Useful and time saving bash commands in Linux

There are many useful bash scripts that can make things easier. Many things can be done just using the terminal. Here is a list of some of such useful bash scripts through which we can do things that cannot be done manually.

1. Counting the number of files(or directory) in a given directory: Go to the directory in which you want to count the number of files(or directory) using the terminal. In the terminal, write the following script:

ls | wc -w

Example: The image below shows a directory named GeeksForGeeks_directory containing 4 directories in it named as C, C++, Java, Python.

Now, open the terminal and go to the directory GeeksForGeeks_directory and type the above command and see the output. It will show 4, as there are 4 directories.



2. Listing the directories according to LAST EDITED DATE: Go to the directory in which you want to list the files according to the last edited date. In the terminal, write the following script:

ls -Rt

Example: The same directory GeeksForGeeks_directory containing 4 directories in it named as C, C++, Java, Python is used here.

Now, open the terminal and go to the directory GeeksForGeeks_directory and type the above command and see the output. It will show the output as shown below:

Listing the names of directories/files lexicographically sorted: Go to the directory in which you want to list the files according to last edited date. In the terminal, write the following script:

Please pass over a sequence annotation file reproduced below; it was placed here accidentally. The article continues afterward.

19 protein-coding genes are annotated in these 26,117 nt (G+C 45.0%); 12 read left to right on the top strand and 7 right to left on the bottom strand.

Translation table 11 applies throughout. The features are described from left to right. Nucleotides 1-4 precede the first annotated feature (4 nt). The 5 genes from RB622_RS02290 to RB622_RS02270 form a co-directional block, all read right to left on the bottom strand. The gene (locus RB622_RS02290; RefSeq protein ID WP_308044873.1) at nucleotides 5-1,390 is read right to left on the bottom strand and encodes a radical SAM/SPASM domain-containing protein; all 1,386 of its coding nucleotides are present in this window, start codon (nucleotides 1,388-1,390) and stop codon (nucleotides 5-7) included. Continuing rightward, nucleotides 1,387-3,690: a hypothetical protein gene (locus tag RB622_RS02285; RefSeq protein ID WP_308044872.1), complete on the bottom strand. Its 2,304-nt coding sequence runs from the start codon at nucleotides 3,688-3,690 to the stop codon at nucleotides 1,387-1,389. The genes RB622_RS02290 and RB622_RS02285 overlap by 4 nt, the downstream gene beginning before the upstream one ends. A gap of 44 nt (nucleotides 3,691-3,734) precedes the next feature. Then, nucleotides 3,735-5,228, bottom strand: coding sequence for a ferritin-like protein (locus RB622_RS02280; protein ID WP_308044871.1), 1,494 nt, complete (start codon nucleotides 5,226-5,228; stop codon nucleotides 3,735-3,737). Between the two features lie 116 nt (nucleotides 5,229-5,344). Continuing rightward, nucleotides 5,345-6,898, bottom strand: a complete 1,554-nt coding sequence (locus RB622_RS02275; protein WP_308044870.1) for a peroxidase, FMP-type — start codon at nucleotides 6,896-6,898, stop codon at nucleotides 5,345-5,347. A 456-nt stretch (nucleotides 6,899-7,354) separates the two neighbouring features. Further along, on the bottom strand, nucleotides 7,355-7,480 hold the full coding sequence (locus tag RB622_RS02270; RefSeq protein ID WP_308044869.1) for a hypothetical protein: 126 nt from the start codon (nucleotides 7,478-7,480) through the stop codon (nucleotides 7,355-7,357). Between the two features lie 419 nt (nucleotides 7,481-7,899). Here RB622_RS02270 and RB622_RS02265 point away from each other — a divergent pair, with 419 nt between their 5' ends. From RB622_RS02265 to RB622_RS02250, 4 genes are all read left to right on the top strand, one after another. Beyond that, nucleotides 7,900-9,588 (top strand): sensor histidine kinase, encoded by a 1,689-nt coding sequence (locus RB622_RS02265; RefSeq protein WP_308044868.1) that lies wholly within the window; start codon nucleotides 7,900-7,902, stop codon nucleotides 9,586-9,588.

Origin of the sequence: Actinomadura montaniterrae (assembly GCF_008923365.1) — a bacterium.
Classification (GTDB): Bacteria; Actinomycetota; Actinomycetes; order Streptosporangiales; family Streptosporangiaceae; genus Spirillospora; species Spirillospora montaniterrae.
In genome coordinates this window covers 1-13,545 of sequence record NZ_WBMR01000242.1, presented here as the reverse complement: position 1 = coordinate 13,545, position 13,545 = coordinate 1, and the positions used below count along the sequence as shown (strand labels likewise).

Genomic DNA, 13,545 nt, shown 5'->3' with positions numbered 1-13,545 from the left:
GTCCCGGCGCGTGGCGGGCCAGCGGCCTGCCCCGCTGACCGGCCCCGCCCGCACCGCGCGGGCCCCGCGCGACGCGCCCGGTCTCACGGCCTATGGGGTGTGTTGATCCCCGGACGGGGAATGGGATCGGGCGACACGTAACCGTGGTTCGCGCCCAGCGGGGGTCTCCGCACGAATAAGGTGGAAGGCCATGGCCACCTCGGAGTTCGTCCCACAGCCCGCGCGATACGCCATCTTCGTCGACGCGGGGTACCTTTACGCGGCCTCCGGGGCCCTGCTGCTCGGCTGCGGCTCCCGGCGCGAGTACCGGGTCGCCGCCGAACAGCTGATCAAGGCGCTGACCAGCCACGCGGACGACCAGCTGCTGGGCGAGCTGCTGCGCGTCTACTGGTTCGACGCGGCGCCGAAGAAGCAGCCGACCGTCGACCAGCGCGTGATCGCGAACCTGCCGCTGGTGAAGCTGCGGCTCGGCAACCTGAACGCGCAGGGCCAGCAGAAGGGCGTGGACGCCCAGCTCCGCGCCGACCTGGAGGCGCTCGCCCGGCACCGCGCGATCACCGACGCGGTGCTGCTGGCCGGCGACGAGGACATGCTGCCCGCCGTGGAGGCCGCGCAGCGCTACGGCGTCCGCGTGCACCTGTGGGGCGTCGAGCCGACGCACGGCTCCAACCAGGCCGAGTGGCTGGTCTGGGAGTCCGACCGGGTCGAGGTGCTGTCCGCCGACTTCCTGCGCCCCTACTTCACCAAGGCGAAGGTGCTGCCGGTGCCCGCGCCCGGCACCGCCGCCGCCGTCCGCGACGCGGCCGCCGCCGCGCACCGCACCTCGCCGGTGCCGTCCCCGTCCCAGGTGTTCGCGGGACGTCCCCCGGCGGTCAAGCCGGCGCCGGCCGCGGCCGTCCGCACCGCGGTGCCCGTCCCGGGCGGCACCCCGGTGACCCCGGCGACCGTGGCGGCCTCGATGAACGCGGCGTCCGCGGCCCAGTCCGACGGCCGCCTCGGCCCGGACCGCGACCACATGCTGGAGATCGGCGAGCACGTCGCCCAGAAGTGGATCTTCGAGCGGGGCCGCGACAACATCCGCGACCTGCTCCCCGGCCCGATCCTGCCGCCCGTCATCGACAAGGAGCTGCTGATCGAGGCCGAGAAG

ls | sort

Example: The same directory GeeksForGeeks_directory containing 4 directories in it named as C, C++, Java, Python is used here.

Now, open the terminal and go to the directory GeeksForGeeks_directory and type the above command and see the output. It will show the output as shown below:



3. Listing the names of directories/files chronologically sorted: Go to the directory in which you want to list the files according to the last edited date. In the terminal, write the following script:

ls --sort=time

Example: The same directory GeeksForGeeks_directory containing 4 directories in it named as test, test1, test2, test3 is used here.

Now, open the terminal and go to the directory GeeksForGeeks_directory and type the above command and see the output. It will show the output as shown below:

sort-files-in-chronological-order

4. Running multiple commands in just one line script: Open the terminal and write the following script:

command1 ; command2; 

Note: Any number of commands can be written.

Example: The same directory GeeksForGeeks_directory containing 4 directories in it named as C, C++, Java, Python is used here. Let us write a command which shows the contents of a directory and moves to the previous directory after showing the contents.

Now, open the terminal and go to the directory GeeksForGeeks_directory and type the following command and see the output.

ls ; cd ..

This will show the contents in the GeeksForGeeks_directory and switch to the previous directory (Here, the previous directory is Desktop). It will show the output as shown below: The current directory is changed from GeeksForGeeks_directory to Desktop.

Note: What if the previous command i.e. command1 was not successful. It will not be executed but the remaining command will be executed. If one wants to run further commands only if all the previous commands run successfully, instead of using ; , one can use && operator for that purpose. The image below will show how this works:

Note: Here, as lq is not a valid command, so && separator does not execute any command further to it.

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